Private faith school fails Ofsted inspection after putting pupils 'at risk'

Secondary school boys had no access to showers and were forced to share bathrooms with staff, inspectors reported

Rachael Pells
Education Correspondent
Tuesday 04 July 2017 10:31
Comments
'Senior leaders preclude the teaching of certain protected characteristics of people defined in the Equality Act 2010' Ofsted inspectors said
'Senior leaders preclude the teaching of certain protected characteristics of people defined in the Equality Act 2010' Ofsted inspectors said

A private faith school in London has failed an Ofsted inspection after inspectors accused school leaders of breaking equality laws and leaving pupils "at risk" through lack of safeguarding.

Yesodey Hatorah School in Stamford Hill, north London, is the latest of a number of ultra-Orthodox Jewish schools to be rated inadequate by the schools watchdog for displaying a lack of “fundamental British values”.

Inspectors visiting the independent, fee-paying school said safeguarding procedures must “urgently” be put in place, including necessary checks on the accountability and “suitability” of staff.

The report stated: “Aspects of the school’s promotion of fundamental British values are weak, particularly in relation to tolerance of people who have protected characteristics under the Equality Act (2010)."

The school has previously been subject to no-notice inspections as part of a round of unannounced Ofsted visits across England.

Previous inspections have earned the school a “good” rating, and in its most recent assessment, inspectors said the overall quality of teaching, learning and assessment remained up to standard.

But leaders "have not ensured that safeguarding procedures have been sufficiently robust to keep pupils safe at all times," inspectors found.

“The school’s leaders have not ensured that all staff employed at the school have routinely undergone the necessary vetting checks, which compromises pupils’ welfare.”

Of great concern, they said, were the “unsanitary” toilet conditions for boys in the secondary school.

“Boys in the secondary school have been placed at risk due to the unacceptable arrangements to share both toilet and washroom facilities with male members of staff.”

The school had failed to provide hot water facilities and secondary-age boys did not have access to showers, the report added.

“Senior leaders preclude the teaching of certain protected characteristics of people defined in the Equality Act 2010.

“The school is of the view that this would be considered unacceptable by the Charedi community that the school serves. This prevents pupils from having sufficient experiences that help them prepare for their future lives in British society.”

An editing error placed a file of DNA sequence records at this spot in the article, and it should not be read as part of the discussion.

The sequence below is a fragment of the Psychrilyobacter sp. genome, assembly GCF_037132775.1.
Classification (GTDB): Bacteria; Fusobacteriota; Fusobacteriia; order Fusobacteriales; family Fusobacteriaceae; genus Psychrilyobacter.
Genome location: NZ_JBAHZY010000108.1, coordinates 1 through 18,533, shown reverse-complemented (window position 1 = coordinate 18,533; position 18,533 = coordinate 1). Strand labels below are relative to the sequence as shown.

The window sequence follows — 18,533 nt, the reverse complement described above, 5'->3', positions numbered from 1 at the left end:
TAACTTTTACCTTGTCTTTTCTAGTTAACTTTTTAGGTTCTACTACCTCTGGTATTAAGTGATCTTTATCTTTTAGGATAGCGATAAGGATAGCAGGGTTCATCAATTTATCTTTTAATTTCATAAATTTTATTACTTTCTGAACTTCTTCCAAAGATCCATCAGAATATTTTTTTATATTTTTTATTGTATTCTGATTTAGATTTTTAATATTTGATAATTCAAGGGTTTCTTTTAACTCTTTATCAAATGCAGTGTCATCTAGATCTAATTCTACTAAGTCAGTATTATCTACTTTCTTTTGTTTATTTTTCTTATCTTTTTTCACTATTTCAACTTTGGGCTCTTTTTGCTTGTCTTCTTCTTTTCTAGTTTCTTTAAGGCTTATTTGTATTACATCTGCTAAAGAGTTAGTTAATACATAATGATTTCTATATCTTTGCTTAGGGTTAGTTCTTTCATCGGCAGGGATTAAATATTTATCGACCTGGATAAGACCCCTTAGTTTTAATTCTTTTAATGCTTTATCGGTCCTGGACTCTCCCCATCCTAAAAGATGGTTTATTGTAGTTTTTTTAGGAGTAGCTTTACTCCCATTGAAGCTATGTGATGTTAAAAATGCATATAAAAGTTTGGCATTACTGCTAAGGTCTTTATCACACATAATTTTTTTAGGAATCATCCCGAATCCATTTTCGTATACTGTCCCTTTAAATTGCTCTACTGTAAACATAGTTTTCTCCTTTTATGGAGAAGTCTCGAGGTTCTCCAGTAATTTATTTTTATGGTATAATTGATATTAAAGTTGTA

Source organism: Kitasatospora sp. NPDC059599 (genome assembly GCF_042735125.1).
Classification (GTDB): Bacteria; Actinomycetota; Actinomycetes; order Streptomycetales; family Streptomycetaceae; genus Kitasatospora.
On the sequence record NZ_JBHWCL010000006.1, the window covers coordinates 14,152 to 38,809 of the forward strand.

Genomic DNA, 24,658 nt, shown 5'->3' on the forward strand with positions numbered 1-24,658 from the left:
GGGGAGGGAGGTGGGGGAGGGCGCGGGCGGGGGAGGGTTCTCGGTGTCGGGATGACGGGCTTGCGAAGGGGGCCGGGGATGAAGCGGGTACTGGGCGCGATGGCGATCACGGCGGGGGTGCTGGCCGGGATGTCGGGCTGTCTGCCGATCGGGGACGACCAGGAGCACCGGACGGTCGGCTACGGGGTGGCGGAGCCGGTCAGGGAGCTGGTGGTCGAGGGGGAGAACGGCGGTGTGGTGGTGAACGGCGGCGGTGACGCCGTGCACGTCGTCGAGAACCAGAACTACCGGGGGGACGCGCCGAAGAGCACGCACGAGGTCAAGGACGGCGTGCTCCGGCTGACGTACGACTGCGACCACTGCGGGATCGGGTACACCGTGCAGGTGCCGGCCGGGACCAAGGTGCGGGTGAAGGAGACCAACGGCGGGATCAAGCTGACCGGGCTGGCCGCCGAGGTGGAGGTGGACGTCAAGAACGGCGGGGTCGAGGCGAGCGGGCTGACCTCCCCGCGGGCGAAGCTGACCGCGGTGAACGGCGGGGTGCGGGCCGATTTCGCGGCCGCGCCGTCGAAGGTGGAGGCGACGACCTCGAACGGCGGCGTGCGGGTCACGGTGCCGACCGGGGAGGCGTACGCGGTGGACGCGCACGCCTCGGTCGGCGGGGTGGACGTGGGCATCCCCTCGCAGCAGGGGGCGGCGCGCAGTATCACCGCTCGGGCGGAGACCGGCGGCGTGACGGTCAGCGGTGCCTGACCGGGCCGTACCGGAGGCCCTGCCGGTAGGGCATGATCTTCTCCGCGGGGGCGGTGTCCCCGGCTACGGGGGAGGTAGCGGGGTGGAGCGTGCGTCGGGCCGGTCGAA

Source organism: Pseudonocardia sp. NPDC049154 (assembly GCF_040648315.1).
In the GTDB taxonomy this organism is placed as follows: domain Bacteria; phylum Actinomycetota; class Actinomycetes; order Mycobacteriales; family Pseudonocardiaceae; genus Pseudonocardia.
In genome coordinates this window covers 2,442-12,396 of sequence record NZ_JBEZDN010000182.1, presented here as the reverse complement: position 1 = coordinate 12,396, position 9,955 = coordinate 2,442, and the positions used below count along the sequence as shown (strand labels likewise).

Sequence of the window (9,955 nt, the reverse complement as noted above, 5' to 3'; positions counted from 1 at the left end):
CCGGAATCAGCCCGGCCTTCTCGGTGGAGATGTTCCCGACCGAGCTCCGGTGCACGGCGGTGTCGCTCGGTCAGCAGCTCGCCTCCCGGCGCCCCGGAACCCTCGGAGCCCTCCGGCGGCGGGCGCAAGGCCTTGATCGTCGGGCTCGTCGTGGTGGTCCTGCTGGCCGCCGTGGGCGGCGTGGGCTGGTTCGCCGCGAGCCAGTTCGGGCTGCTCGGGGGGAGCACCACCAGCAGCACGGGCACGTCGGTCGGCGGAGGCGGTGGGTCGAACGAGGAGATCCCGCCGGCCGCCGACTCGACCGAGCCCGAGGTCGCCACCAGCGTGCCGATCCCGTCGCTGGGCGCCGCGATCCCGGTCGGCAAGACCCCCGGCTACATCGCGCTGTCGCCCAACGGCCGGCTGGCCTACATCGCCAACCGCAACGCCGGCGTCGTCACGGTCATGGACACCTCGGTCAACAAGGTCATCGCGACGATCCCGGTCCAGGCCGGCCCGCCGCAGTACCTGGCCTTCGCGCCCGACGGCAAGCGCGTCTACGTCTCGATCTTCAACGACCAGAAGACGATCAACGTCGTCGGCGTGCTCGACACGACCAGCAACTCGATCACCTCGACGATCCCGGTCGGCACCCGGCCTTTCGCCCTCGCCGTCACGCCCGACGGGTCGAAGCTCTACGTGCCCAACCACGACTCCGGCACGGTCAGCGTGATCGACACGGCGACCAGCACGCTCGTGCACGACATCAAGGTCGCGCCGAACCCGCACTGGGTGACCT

Complaints were also made about a lack of access to outdoor space and poor maintenance of school buildings, also said to be damaging for pupil welfare.

Pupil attainment was markedly good, however, with pupils in both the early years and secondary schools noted as having good behaviour.

The school, which teaches 671 pupils aged between five and 15, teaches boys and girls separately from reception class upwards.

Families pay between £3,016-£3,796 per year, with no alternative provisions or disadvantaged pupils in attendance.

While independent schools such as Yesodey Hatorah are not obliged to follow the same curriculum as mainstream local authority schools, they must meet two separate sets of standards outlined by the Department for Education and Ofsted.

Last week, Vishnitz Girls School - another Orthodox Jewish school in the same area of London – was failed for the third time by Ofsted inspectors for failing to teach LGBT issues such as sexual orientation, which is in breach of the Equality Act.

The school also failed to give its pupils a “full understanding of fundamental British values”- an issue Ofsted chief Amanda Spielman had spoken out on as a matter of priority within schools.

An Ofsted spokesperson said DfE standards require schools to “actively promote fundamental British values such as democracy, the rule of law, individual liberty and respect and tolerance of those with different faiths and beliefs.

“Parents have the right, on behalf of their children, to expect an education that conforms to their religious beliefs and is in compliance with the law.

“Children living in England deserve the best - the law expects schools to demonstrate that they are encouraging pupils to take a respectful and tolerant stance towards those who hold values different from their own. Ofsted acts robustly and impartially to ensure children in England receive a good education.”

A spokesperson for Yesodey Hatorah Junior School said: “We are disappointed by this Ofsted report but are pleased that the effectiveness of our teaching staff and behaviour of our pupils were praised.

"The wellbeing of our children was never in question with many of the points raised by Ofsted being rectified following the inspection and a number were in hand before the inspectors visit.

"Nonetheless, we will continue to work hard to ensure the school will meet the independent schools criteria at its next inspection.”

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